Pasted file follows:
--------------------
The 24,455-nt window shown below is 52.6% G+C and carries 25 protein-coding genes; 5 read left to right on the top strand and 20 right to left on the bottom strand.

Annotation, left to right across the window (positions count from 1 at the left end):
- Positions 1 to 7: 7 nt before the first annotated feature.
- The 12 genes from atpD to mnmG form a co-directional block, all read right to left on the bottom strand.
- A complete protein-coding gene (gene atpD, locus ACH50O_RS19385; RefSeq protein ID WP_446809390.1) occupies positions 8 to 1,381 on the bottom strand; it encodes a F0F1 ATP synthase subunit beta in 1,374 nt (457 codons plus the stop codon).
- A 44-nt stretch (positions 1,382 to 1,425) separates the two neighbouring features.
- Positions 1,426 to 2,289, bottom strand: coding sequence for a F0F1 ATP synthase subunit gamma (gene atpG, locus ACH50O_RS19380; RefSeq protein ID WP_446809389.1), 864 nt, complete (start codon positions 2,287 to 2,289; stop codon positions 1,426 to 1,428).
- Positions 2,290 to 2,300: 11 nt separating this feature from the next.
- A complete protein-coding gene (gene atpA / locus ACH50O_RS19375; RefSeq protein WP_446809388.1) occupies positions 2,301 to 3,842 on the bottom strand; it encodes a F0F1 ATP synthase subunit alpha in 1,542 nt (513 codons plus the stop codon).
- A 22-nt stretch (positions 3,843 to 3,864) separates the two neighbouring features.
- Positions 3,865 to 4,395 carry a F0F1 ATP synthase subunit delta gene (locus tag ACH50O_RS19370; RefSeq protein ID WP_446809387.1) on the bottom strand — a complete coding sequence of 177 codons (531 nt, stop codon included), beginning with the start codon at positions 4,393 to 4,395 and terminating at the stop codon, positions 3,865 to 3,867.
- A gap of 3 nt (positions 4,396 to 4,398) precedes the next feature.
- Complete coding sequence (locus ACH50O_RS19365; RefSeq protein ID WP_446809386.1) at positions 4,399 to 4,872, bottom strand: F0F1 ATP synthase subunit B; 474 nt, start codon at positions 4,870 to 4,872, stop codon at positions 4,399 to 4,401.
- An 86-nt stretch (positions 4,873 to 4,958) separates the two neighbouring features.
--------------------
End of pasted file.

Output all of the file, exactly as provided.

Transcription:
The 24,455-nt window shown below is 52.6% G+C and carries 25 protein-coding genes; 5 read left to right on the top strand and 20 right to left on the bottom strand.

Annotation, left to right across the window (positions count from 1 at the left end):
- Positions 1 to 7: 7 nt before the first annotated feature.
- The 12 genes from atpD to mnmG form a co-directional block, all read right to left on the bottom strand.
- A complete protein-coding gene (gene atpD, locus ACH50O_RS19385; RefSeq protein ID WP_446809390.1) occupies positions 8 to 1,381 on the bottom strand; it encodes a F0F1 ATP synthase subunit beta in 1,374 nt (457 codons plus the stop codon).
- A 44-nt stretch (positions 1,382 to 1,425) separates the two neighbouring features.
- Positions 1,426 to 2,289, bottom strand: coding sequence for a F0F1 ATP synthase subunit gamma (gene atpG, locus ACH50O_RS19380; RefSeq protein ID WP_446809389.1), 864 nt, complete (start codon positions 2,287 to 2,289; stop codon positions 1,426 to 1,428).
- Positions 2,290 to 2,300: 11 nt separating this feature from the next.
- A complete protein-coding gene (gene atpA / locus ACH50O_RS19375; RefSeq protein WP_446809388.1) occupies positions 2,301 to 3,842 on the bottom strand; it encodes a F0F1 ATP synthase subunit alpha in 1,542 nt (513 codons plus the stop codon).
- A 22-nt stretch (positions 3,843 to 3,864) separates the two neighbouring features.
- Positions 3,865 to 4,395 carry a F0F1 ATP synthase subunit delta gene (locus tag ACH50O_RS19370; RefSeq protein ID WP_446809387.1) on the bottom strand — a complete coding sequence of 177 codons (531 nt, stop codon included), beginning with the start codon at positions 4,393 to 4,395 and terminating at the stop codon, positions 3,865 to 3,867.
- A gap of 3 nt (positions 4,396 to 4,398) precedes the next feature.
- Complete coding sequence (locus ACH50O_RS19365; RefSeq protein ID WP_446809386.1) at positions 4,399 to 4,872, bottom strand: F0F1 ATP synthase subunit B; 474 nt, start codon at positions 4,870 to 4,872, stop codon at positions 4,399 to 4,401.
- An 86-nt stretch (positions 4,873 to 4,958) separates the two neighbouring features.